Depending on the composition, you can use fairly aggressive oxidizers in a concrete pool. Plain plaster pools without large aggregate may develop pitting and etching from pool shock, especially during the first year of the pool surface.

For a concrete pool, you can use any of the pool shock listed above, or you can use some of our less expensive to produce oxidizers, such as these below.

cheap-pool-shockPool Shock – our lowest priced pool shock, this multipurpose form of calcium hypochlorite has 65% available chlorine, one of our strongest forms of pool shock. Dilute this shock in a bucket for best dispersion and apply after the sun has gone down.


dichlor-pool-shockAssure Multi-Shock – Sodium Dichlor is a favourite pool shock, this oxidizer has added clarifiers and stabilizers to help reduce the oxidation demand and protect the active molecule from the sun. Coagulates smaller particle into larger clumps.


cheapest-pool-shockCal-Chlor Sanitizing Granules – Our most powerful pool shock, 68% available chlorine. Commercial pool operators love this product, and it’s packaged in buckets of 25 or 50 lbs. for easy and quick application for algae or fecal incidents.


He's from the TV show Big Bang Theory.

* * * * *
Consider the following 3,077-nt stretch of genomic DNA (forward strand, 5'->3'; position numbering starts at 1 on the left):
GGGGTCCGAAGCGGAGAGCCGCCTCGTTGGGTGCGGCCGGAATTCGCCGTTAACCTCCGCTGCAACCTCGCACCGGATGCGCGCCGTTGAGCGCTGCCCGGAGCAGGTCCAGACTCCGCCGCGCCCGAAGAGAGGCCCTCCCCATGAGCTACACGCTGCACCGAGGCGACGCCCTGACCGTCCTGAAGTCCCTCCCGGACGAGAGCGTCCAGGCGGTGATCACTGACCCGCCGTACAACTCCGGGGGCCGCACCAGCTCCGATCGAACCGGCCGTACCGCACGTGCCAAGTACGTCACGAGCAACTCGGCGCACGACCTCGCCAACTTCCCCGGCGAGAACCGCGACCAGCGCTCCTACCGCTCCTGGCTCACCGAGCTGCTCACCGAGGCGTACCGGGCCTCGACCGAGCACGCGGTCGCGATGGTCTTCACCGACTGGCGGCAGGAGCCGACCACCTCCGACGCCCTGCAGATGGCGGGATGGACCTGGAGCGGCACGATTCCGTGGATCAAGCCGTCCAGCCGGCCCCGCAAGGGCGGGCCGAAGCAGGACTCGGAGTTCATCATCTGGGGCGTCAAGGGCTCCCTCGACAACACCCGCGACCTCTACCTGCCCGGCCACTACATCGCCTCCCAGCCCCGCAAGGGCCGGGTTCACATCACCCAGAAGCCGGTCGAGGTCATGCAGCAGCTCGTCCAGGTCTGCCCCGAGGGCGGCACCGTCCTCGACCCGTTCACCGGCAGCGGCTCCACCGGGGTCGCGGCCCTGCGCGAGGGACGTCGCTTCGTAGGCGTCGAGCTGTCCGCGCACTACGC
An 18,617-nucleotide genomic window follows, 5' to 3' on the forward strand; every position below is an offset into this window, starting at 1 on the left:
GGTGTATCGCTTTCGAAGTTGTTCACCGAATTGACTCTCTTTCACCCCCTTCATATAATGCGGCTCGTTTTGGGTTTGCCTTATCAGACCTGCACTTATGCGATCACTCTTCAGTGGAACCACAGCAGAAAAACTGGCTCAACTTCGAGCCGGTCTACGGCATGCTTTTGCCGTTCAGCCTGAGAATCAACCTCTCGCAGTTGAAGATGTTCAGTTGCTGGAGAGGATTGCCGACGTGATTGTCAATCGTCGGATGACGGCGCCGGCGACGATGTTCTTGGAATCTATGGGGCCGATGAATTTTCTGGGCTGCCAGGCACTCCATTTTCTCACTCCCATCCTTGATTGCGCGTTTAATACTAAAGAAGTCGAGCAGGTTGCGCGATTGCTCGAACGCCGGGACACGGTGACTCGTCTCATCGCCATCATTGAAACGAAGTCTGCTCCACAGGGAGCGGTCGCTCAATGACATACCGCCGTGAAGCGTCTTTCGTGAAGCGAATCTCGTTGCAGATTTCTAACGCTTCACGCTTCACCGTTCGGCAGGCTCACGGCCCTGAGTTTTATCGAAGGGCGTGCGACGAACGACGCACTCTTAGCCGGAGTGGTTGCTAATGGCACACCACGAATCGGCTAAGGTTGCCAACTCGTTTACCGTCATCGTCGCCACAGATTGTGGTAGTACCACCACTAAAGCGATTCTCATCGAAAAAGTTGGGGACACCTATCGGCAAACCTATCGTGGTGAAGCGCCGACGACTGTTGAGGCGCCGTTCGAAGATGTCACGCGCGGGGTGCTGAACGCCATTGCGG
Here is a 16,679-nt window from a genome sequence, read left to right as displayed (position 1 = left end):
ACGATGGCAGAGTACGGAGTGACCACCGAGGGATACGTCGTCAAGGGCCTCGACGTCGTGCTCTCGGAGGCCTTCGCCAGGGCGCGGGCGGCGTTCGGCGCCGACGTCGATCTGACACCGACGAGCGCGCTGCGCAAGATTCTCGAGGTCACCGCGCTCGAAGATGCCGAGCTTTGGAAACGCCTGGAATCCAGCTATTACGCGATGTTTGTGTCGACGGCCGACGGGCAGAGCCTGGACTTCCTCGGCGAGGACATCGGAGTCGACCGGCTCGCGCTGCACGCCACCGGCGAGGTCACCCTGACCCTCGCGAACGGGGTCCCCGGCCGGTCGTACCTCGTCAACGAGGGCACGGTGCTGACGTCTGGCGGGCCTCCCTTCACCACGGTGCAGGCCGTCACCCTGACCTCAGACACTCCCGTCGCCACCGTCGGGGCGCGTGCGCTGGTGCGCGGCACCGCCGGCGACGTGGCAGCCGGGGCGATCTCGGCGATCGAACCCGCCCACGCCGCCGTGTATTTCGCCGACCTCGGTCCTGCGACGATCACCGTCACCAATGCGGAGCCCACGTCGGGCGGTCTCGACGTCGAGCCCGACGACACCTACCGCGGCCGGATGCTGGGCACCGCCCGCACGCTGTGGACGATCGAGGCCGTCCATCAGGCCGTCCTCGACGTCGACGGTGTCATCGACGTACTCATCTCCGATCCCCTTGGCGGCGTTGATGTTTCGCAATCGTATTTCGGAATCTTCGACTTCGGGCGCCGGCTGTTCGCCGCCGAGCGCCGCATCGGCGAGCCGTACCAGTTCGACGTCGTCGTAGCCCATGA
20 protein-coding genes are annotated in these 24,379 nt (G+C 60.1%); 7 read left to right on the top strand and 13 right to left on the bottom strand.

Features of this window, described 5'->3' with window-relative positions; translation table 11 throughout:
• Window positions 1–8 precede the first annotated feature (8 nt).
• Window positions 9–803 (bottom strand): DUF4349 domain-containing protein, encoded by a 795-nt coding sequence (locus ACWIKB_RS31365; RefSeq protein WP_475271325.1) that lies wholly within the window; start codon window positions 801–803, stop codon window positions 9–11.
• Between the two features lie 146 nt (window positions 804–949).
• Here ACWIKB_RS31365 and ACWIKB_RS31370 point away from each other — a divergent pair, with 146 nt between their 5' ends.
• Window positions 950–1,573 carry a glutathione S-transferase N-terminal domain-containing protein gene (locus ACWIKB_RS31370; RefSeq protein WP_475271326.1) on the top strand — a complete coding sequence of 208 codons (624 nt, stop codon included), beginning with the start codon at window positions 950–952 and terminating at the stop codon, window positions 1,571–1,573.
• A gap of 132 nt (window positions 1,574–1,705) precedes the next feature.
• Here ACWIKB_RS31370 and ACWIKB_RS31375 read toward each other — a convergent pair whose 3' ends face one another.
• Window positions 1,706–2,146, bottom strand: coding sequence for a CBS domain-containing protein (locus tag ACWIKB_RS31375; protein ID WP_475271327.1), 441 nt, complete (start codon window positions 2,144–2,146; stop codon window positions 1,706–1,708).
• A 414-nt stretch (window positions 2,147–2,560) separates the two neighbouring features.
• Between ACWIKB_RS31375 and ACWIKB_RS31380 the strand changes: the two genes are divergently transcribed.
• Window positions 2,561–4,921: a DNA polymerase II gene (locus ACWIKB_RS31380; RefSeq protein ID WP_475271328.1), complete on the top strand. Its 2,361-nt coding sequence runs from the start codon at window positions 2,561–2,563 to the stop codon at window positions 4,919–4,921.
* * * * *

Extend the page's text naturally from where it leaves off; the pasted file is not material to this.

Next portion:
I could talk about oxidizers all day long ~ but, I’ve other work to do here at the lab. Here’s a little chemistry humor to lighten your day. If you have other questions about which pool shock to use, or want me to explain this joke, call us, or send me an email!






Dr. Pool






Pool Shock: Best Shock for your Pool Type — 4 Comments

  1. Hi!
    My daughter has bad skin reaction for chlorine. I saw some recommendations to use liquid Baquacill or Phosfree here: https://greenyardmaster.com/best-pool-shock/
    I want to try one of these products next season. Would it be good for my kid? Do you have any experience of using Phosfree or Baquacill? Or maybe, is it better to choose InTheSwim Non-Chlorine Shock?

    • Hi Brian, Baquacil or other Biguanide products like Soft Swim, Revacil or Aqua Silk, are the only standalone sanitizer option to chlorine. I have some experience with pools that were treated with it – personally I don’t like it because of the side effects – gummy goo that clogs filters, or pink slime problems or endless cloudy water issues. However, thousands of people use the product and are very happy with the results, with few ‘side effects’. Phosfree is not a sanitizer, only a phosphate remover. Another option to Biguanides is to use Ozone, UV systems or Mineral Systems. Using Minerals + UV, or Minerals + Ozone, coupled with a weekly non-chlorine shock, and algaecide treatment – and you can be chlorine free – although I would still shock monthly with chlorine, just to be sure all the bacteria is dead.

    • Hi Zach, yes – safe IF you pre-dissolve it first, by pouring it into a 5 gal bucket, filled with water, and stirring to dissolve. Pour in most of it, but some grains will remain on the bottom. Refill the bucket, and stir for another minutes, to dissolve, then add the remaining, or let it sit in the bucket and add the rest an hour later.